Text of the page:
The court found that, despite having already gone through two trials, an acquittal was not warranted because there was still evidence on which a jury could convict.
One of two killers convicted in the death of a Calgary merchant will get a third chance to beat a burglary charge.
A three-member panel of the Alberta Court of Appeals agreed Monday with defense attorney Cory Wilson that Jean Havyarimana was wrongfully convicted at her second trial.
But appellate judges were not so kind to Havyarimana’s partner in the killing of shop owner Maqsood Ahmed, upholding Lloyd Kollie’s conviction for committing robbery during a home invasion.
Both men were found guilty in January 2021 during a retrial in connection with an April 7, 2015 raid on a Calgary home.
The burglary occurred while the two men were under investigation for the stabbing death of Ahmed on October 8, 2014, who was killed while being robbed as he was leaving his business in northeast Calgary with a bag containing around of $70,000 in cash.
Refusing to uphold Havyarimana’s conviction, the appellate judges said the defendant’s voice identification in wiretaps conducted during the homicide investigation was not correctly established.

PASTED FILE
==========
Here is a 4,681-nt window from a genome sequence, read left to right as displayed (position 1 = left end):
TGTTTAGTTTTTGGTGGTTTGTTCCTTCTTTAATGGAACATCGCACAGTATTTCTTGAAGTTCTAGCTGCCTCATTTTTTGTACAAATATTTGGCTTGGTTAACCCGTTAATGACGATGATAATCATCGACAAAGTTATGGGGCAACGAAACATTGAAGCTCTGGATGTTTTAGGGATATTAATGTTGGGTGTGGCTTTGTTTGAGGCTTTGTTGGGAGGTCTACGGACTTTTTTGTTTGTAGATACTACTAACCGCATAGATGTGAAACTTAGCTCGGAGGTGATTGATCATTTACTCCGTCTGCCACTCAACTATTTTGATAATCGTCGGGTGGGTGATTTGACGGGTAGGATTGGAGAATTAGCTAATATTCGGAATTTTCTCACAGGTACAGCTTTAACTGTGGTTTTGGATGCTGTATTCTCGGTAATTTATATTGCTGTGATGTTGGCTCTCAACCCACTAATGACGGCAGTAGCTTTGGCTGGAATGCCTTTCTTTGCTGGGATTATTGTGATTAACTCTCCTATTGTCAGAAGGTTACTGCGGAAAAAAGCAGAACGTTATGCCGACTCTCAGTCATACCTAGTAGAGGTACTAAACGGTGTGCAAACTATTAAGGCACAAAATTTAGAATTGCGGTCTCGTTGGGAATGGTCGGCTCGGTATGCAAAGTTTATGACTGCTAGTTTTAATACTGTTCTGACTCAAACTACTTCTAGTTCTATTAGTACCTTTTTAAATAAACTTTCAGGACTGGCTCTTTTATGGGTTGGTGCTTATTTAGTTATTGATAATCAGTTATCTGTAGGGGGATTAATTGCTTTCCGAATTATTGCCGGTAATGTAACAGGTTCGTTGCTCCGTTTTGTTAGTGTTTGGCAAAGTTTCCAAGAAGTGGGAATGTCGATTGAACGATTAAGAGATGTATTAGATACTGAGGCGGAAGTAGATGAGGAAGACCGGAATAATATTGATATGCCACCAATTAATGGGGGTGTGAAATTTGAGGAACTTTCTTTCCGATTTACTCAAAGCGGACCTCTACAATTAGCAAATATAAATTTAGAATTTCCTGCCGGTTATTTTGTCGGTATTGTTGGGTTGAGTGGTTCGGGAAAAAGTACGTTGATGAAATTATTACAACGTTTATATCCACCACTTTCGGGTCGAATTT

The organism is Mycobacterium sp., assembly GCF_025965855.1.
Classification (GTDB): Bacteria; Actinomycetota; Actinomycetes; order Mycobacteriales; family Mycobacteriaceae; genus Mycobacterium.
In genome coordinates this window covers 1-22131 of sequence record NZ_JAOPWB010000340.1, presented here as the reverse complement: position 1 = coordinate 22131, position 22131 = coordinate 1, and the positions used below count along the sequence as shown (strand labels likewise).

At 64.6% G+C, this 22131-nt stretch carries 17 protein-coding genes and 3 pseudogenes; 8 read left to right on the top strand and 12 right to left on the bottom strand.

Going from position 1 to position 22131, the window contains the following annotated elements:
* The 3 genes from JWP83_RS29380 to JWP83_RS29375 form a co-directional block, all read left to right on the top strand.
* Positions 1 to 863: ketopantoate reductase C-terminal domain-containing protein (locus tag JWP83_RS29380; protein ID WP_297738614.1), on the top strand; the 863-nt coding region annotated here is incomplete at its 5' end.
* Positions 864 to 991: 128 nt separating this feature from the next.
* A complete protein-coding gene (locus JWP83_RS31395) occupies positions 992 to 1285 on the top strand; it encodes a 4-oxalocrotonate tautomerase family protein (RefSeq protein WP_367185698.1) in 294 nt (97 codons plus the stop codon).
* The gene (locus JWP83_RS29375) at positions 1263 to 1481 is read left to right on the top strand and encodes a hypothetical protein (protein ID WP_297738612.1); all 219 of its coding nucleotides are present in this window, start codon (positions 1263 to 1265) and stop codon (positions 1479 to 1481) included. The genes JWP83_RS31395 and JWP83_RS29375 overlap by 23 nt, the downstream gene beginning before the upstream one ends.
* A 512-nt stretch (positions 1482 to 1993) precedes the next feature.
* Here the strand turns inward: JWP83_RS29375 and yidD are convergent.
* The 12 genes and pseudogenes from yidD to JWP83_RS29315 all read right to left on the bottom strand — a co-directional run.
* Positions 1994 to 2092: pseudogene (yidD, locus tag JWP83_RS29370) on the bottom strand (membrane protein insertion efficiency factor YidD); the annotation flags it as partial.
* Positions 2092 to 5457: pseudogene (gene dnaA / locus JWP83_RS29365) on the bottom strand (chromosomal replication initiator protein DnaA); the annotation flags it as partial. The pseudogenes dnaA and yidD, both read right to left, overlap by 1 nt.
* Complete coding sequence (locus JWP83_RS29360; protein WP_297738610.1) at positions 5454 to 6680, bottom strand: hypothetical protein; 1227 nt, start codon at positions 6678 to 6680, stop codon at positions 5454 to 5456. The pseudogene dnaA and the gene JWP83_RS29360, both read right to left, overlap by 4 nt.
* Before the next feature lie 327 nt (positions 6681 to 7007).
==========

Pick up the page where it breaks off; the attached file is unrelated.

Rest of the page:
Const. Gerald Bouchard testified that he recognized the voices of Havyarimana and Kollie on the intercepts, who were discussing the home invasion robbery.
The appellate judges noted that Bouchard had actually acted as a clerk for a lengthy police interview with Kollie, but relied only on a taped interview he obtained from a police database of an interrogation of Havyarimana to identify him.
“Mr. Bouchard had not observed, written about, or attended any such interview with Mr. Havyarimana, nor had any previous dealings or familiarity with Havyarimana,” they said in a written decision.
“Rather, Mr. Bouchard testified that he viewed a recording of a police interview with ‘Havyarimana’ which he accessed through the police database to establish a baseline for Havyarimana’s voice. However, it is important to note that Mr. Bouchard was unable to ‘remember’ if anyone confirmed whether or not what he agreed to was Havyarimana in the taped interview.”
They said the evidence did not support the officer’s claim that it was Havyarimana who was talking about the incriminating wiretapping.
“In our view, the evidence summoned at trial was not that of a ‘known’ recording of Mr. Havyarimana.”
The court found that, even though he had already been through two trials, an acquittal was not warranted because there was still evidence on which a jury could convict.
Havyarimana pleaded guilty to involuntary manslaughter and was sentenced to nine years in connection with Ahmed’s murder.
He was sentenced to an additional 10 years for the burglary where children were present and the primary victim had a gun placed in his mouth.
If he is not convicted a third time, he will be eligible for parole.
Kollie was sentenced to life in prison after being convicted of second-degree murder for the merchant’s murder.
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